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WEDNESDAY March 27,2013

Softball tourney

W I W OUTDOORS • D1

SPORTS• C1

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TODAY'S READERBOARD SWeet16 —A bright light shines Oregon's way.C1 By Lauren Dake

RPM IPA and be on your way. In March 2012, when Kizer SALEM — The Growler Guys, Couch and h i s f a t her, K ent a father-son duo in Bend, have 34 Couch, co-owners of the Growldifferent craft beers on tap, and e r Guys, opened up shop i n they would like to add wine to their convenience store at 2699 their list. U.S. Highway 20, they offered Here's how it works now: Pull sangria from B end's Volcano over. Grab your g r owler. Fill Vineyards along with their beer up with Silver Moon Brewery's selection. Train Wreck or Boneyard Beer's But the Oregon Liquor Control The Bulletin

Plus —What are the odds for Florida Gulf Coastand the rest of the field?C1

HouseBill 2443

Commission came back to the Couches about eight months later and said: Oops, you don't have a license for that. Now the two are banking on House Bill 2443 passing the Legislature. On Tuesday, a Senate committee moved the bill to the full chamber for a vote. It passed the House on March 6. SeeGrowlers/A5

What it does:Allows consumers to fill reusable

containers, or growlers, with up to two gallons of cider, wine or malt beverage from kegs at restaurants, bars or retail markets. Status:Passed the House on M arch 6.On Tuesday,the bill moved out of the Senate Business and Transportation

Committee and to theSenatefor floor vote. The bill includes an emergency clause, meaning it takes effect immediately if signed by the governor.

Wal-Mart's latest —Order online, pick up your goods

Tax burden not what it used to be for Dow 30

at a locker.C6

Virtual drain —A scientist is aiming big in the name of

ambitious research.A3

Immigration —AnArizona couple's front-row seat on the

border provides a complex view on the issue.A6

In national news —North

By Dylan J. Darling

Dakota enacts the nation's toughest abortion restrictions

The Bulletin

There are six known wolf packs in Oregon, residing in the northeast corner of the state, as well as at least one lone wolf, OR-7, who was last tracked Monday in Jackson County. Wolves are not listed for federal protection in the eastern third of Oregon, but are listed as a federally protected endangered species in the western two thirds of the state.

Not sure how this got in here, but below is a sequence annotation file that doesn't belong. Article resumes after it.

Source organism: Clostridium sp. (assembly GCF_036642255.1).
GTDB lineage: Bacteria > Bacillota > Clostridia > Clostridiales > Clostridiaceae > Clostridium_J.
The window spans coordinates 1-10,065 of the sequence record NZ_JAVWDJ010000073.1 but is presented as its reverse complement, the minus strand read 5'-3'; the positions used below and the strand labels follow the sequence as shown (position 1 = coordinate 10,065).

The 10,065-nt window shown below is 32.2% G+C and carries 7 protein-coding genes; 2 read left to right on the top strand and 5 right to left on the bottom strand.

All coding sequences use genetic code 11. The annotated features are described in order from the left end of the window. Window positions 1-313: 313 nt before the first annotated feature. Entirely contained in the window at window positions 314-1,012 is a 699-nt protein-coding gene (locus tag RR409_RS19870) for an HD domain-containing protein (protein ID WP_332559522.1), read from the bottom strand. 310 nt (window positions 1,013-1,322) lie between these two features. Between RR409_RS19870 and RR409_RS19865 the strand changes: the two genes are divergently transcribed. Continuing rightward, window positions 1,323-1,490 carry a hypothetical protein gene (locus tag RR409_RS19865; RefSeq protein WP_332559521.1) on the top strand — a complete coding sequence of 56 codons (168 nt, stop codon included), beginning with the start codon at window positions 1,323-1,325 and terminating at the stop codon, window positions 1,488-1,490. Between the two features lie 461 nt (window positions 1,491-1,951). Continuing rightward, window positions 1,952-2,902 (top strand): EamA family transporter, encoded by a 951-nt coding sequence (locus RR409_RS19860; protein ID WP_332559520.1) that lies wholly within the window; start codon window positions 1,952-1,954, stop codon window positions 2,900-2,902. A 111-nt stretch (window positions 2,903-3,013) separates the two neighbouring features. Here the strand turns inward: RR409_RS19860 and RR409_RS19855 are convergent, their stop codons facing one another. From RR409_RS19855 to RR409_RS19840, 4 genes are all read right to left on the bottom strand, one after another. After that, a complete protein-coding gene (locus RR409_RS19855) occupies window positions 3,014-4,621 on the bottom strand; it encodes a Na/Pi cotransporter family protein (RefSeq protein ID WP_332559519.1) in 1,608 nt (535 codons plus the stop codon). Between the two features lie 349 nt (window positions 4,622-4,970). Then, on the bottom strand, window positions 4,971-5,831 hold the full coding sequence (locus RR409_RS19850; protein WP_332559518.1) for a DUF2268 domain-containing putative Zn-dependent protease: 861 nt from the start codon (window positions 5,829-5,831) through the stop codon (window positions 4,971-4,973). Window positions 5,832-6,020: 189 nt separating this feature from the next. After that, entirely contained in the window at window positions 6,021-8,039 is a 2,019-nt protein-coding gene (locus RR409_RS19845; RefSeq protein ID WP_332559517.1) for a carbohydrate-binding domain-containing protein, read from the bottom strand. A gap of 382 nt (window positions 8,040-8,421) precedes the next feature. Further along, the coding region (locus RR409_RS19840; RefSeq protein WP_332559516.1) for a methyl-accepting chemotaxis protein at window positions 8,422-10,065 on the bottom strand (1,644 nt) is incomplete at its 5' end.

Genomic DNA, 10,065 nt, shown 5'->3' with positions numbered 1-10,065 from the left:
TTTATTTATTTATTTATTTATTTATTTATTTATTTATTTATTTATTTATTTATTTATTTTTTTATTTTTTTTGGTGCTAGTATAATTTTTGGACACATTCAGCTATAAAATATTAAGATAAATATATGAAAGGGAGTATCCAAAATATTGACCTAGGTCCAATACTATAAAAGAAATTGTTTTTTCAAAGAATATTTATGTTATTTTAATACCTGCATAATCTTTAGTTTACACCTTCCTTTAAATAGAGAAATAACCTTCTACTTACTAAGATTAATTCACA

Lawmakers are taking sides in the debate over federal protections for wolves as the U.S. Fish and Wildlife Service nears a decision on the controversial predator. Twice this month members of Congress have put their pens to letters addressed to USFWS Director Dan Ashe, one asking the USFWS to preserve protections for wolves, the other saying it's time to drop wolves from the Endangered SpeciesList completely. "Wolves are not an endangered species and do not merit federal protections," reads the March 22 letter, signed by 66 Republicans and six Democrats led by Sen. Orrin Hatch, R-Utah, and Rep. Cynthia Lummis, R-Wyo. The letter comes as a retort to a March 4 letter by U.S. Rep. Peter DeFazio, D-

and braces for a debate.A2

And a Wed exclusiveScientists have gotten a much

more accurate picture ofthe small asteroid that exploded near the Russian city of Chelyabinsk last month.

bendbulletin.com/extras

EDITOR'5CHOICE

Justices seem wary on gay marriage

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Edward Markey, D-Massachusetts. Fifty-one Democrats and one Republican signed the DeFazio-Markey letter. They argued that wolves have only just begun returning to portions of the Pacific Northwest, California and the Southern Rocky Mountains.

The Washington Post

of the gray wolf would be premature and would not be grounded in peer reviewed science." SeeWolves/A5

the U.S. Fish and Wildlife Service to the federal

endangered species list. 1978:Fish and Wildlife

Service lists gray wolf throughout the lower 48 states, replacing the

subspecies listing. recovery plan for Northern

Rocky Mountain gray wolves. 1987:Fish and Wildlife Service revises Northern

Rocky Mountain gray wolf recovery plan, establishing the plan to reintroduce wolves to parts of ldaho and Yellowstone National Park. 1994:Experimental

population rules finalized, allowing the i k4>

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reintroduction of wolves